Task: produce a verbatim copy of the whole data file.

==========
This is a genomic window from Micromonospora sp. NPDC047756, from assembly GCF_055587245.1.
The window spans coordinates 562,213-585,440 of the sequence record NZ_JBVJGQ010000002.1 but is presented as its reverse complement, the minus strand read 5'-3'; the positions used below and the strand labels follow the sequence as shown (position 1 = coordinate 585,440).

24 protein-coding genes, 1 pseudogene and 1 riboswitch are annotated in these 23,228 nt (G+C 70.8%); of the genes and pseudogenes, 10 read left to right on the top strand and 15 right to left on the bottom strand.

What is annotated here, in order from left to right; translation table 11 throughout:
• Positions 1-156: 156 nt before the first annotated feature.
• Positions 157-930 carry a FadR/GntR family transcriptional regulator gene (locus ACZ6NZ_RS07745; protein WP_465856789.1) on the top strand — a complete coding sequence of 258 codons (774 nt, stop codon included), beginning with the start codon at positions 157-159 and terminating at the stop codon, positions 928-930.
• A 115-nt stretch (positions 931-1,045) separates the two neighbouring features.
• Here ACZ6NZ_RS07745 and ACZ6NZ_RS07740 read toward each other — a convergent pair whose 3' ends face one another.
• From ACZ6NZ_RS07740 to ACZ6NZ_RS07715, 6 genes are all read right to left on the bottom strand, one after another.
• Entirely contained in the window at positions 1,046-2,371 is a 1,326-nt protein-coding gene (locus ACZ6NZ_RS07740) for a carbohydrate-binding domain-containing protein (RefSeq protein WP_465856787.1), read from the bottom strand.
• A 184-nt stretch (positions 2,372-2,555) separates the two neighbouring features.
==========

This is a genomic window from Micromonospora sp. NPDC047756, from assembly GCF_055587245.1.
The window spans coordinates 562,213-585,440 of the sequence record NZ_JBVJGQ010000002.1 but is presented as its reverse complement, the minus strand read 5'-3'; the positions used below and the strand labels follow the sequence as shown (position 1 = coordinate 585,440).

24 protein-coding genes, 1 pseudogene and 1 riboswitch are annotated in these 23,228 nt (G+C 70.8%); of the genes and pseudogenes, 10 read left to right on the top strand and 15 right to left on the bottom strand.

What is annotated here, in order from left to right; translation table 11 throughout:
• Positions 1-156: 156 nt before the first annotated feature.
• Positions 157-930 carry a FadR/GntR family transcriptional regulator gene (locus ACZ6NZ_RS07745; protein WP_465856789.1) on the top strand — a complete coding sequence of 258 codons (774 nt, stop codon included), beginning with the start codon at positions 157-159 and terminating at the stop codon, positions 928-930.
• A 115-nt stretch (positions 931-1,045) separates the two neighbouring features.
• Here ACZ6NZ_RS07745 and ACZ6NZ_RS07740 read toward each other — a convergent pair whose 3' ends face one another.
• From ACZ6NZ_RS07740 to ACZ6NZ_RS07715, 6 genes are all read right to left on the bottom strand, one after another.
• Entirely contained in the window at positions 1,046-2,371 is a 1,326-nt protein-coding gene (locus ACZ6NZ_RS07740) for a carbohydrate-binding domain-containing protein (RefSeq protein WP_465856787.1), read from the bottom strand.
• A 184-nt stretch (positions 2,372-2,555) separates the two neighbouring features.